madela’s peace and 1960s christmas

Jim and Jane Henson’s handmade Christmas card from 1960.

Nelson Mandela’s death reminds me of all the great men and women who put their lives on the line for peace and justice, especial those of my childhood.

As a kid in Catholic grade school in the 1960s I was very aware of what the “reason for the season” really was. It was something more powerful than Santas kneeling before a manger, a fish on a bumper sticker, or a fight in a mall parking lot over being wished the wrong happiness.

We were taught that the message of the first Christmas was the longed-for good news of the coming of peace and justice to those who needed it most: the poor, the war-torn, the oppressed, and to ourselves when we recognize our humble role in the story. The great messengers of my childhood were not just from MY church or MY country, but from all over OUR world, and these men and women literally risked their lives for it.

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the whisker on my earlobe

My Dad and I, circa 1960.

My dad would have been 97 years old today. To remember him, I’m posting a piece (more an anecdotal memory than a story) that I wrote several years ago before his death. Happy birthday, funny man!

This morning while plucking a hair from my earlobe as thick as a chin whisker I recalled my childhood visits to the barber with my dad. Saturday mornings belonged to my dad and me during my grade school years. He and I got out of the house, where my mother and six sisters ruled the roost, not to go fishing or hunting or do little league or some other typical father-and-son activity, but to do the weekly household grocery shopping.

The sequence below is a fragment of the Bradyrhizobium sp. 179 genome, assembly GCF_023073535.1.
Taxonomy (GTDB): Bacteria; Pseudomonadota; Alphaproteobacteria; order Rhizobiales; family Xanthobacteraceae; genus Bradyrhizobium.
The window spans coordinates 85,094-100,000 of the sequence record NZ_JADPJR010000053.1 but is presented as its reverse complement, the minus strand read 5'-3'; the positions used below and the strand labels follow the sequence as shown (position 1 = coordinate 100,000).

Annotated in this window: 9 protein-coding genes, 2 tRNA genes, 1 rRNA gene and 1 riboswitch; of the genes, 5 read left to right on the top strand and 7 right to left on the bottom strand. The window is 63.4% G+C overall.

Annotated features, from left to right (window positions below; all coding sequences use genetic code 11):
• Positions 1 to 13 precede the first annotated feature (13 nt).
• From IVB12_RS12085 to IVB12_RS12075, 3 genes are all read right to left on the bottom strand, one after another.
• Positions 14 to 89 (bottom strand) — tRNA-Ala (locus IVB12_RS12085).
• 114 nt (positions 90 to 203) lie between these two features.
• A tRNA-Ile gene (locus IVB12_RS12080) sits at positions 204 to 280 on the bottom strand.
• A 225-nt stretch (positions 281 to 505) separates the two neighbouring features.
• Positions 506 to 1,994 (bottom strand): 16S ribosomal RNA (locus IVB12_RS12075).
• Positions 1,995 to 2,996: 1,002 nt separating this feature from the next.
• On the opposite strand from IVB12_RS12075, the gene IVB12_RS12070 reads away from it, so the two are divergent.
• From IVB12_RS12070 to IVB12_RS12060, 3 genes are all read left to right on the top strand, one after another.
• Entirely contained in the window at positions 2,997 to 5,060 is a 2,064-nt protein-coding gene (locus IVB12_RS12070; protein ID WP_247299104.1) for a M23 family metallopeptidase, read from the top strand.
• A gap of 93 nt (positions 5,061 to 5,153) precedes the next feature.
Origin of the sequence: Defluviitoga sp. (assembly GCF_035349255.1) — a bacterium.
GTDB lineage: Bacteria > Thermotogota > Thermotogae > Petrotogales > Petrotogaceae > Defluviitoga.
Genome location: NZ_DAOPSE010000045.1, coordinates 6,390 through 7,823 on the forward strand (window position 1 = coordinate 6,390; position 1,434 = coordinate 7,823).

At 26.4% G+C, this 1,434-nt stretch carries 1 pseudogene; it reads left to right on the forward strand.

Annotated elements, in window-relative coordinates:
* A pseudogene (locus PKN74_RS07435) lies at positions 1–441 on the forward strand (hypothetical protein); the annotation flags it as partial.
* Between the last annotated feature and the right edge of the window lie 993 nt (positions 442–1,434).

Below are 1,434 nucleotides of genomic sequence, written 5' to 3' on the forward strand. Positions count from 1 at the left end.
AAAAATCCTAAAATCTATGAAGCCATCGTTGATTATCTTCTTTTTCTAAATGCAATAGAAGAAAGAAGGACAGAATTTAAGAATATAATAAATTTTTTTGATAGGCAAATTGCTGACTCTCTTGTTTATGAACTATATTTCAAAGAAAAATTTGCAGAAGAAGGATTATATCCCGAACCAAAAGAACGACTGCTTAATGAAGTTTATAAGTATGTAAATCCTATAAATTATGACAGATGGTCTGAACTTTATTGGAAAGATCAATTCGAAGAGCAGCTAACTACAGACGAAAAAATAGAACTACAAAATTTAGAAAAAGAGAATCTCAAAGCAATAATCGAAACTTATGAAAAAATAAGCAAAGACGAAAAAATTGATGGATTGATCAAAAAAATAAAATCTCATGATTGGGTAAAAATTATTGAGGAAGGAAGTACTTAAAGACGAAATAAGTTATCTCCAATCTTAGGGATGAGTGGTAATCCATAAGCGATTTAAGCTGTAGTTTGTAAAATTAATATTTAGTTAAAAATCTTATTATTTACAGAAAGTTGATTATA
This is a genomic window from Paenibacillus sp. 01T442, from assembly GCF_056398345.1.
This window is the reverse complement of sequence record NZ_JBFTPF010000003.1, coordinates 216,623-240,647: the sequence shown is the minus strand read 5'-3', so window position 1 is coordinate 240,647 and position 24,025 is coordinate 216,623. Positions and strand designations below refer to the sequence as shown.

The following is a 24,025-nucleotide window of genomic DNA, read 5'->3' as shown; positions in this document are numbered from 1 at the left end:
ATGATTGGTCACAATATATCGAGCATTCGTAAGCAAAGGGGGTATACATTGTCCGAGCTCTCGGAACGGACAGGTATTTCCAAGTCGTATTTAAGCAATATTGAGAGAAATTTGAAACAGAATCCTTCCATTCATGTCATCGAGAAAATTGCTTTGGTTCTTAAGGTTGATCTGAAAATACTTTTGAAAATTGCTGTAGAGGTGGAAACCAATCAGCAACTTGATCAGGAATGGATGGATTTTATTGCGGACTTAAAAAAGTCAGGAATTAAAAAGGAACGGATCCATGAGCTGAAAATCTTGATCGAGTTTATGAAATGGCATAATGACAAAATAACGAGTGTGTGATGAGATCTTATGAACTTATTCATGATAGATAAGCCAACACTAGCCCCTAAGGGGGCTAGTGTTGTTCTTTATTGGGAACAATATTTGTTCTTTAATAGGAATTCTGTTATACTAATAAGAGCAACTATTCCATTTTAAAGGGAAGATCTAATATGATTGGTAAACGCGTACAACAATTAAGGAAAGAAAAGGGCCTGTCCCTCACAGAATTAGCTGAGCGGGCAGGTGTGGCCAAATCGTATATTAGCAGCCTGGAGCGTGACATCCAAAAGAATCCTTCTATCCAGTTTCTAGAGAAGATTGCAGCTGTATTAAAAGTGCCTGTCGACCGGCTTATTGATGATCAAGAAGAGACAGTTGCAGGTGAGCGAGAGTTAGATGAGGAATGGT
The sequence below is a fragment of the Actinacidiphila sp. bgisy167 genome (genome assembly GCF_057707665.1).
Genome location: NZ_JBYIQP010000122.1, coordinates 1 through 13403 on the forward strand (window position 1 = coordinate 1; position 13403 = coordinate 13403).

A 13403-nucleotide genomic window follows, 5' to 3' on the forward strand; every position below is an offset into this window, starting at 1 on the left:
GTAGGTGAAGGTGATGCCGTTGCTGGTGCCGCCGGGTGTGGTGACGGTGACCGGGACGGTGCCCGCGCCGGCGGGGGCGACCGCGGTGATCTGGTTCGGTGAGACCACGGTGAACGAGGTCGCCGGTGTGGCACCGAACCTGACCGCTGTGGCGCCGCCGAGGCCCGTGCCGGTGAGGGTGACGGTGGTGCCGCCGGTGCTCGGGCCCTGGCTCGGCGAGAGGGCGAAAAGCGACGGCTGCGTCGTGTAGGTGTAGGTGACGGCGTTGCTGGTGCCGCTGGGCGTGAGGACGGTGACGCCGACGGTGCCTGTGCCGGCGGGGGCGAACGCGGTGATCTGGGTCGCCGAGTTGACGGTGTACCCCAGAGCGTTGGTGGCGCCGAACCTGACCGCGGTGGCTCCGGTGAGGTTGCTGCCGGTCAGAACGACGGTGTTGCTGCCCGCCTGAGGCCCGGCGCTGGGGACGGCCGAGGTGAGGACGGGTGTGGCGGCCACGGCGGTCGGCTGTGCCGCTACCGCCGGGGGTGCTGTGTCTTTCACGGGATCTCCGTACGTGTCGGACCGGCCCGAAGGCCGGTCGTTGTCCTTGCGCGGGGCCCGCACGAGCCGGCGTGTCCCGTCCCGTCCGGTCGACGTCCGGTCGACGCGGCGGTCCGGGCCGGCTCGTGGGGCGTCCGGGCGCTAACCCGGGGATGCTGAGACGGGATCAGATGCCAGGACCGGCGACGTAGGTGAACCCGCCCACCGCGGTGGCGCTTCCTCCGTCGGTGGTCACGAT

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working-class heirlooms


My sister Sally’s return address stuck out on the corner of the padded parcel envelope that someone had crammed into my mail cubby in the faculty lounge. I removed my gloves and carefully extracted the package from its tight squeeze, fearing that Christmas cookies, or what have you, might have been crushed. It was that time of year again. From Thanksgiving to New Years, my large family sent small gifts and packages to my work address in the City (the postal service in Brooklyn was not to be trusted), and most times the people at the elementary school knew better than to cram a package of cookies into a five-by-five-inch cubby.

As I freed the last corner of the envelope from the metal rim of the mailbox, I could tell that the contents were not crumbly at all. Rather, whatever was inside felt soft and pliable, like a small quilt or pillow. Continue reading “working-class heirlooms”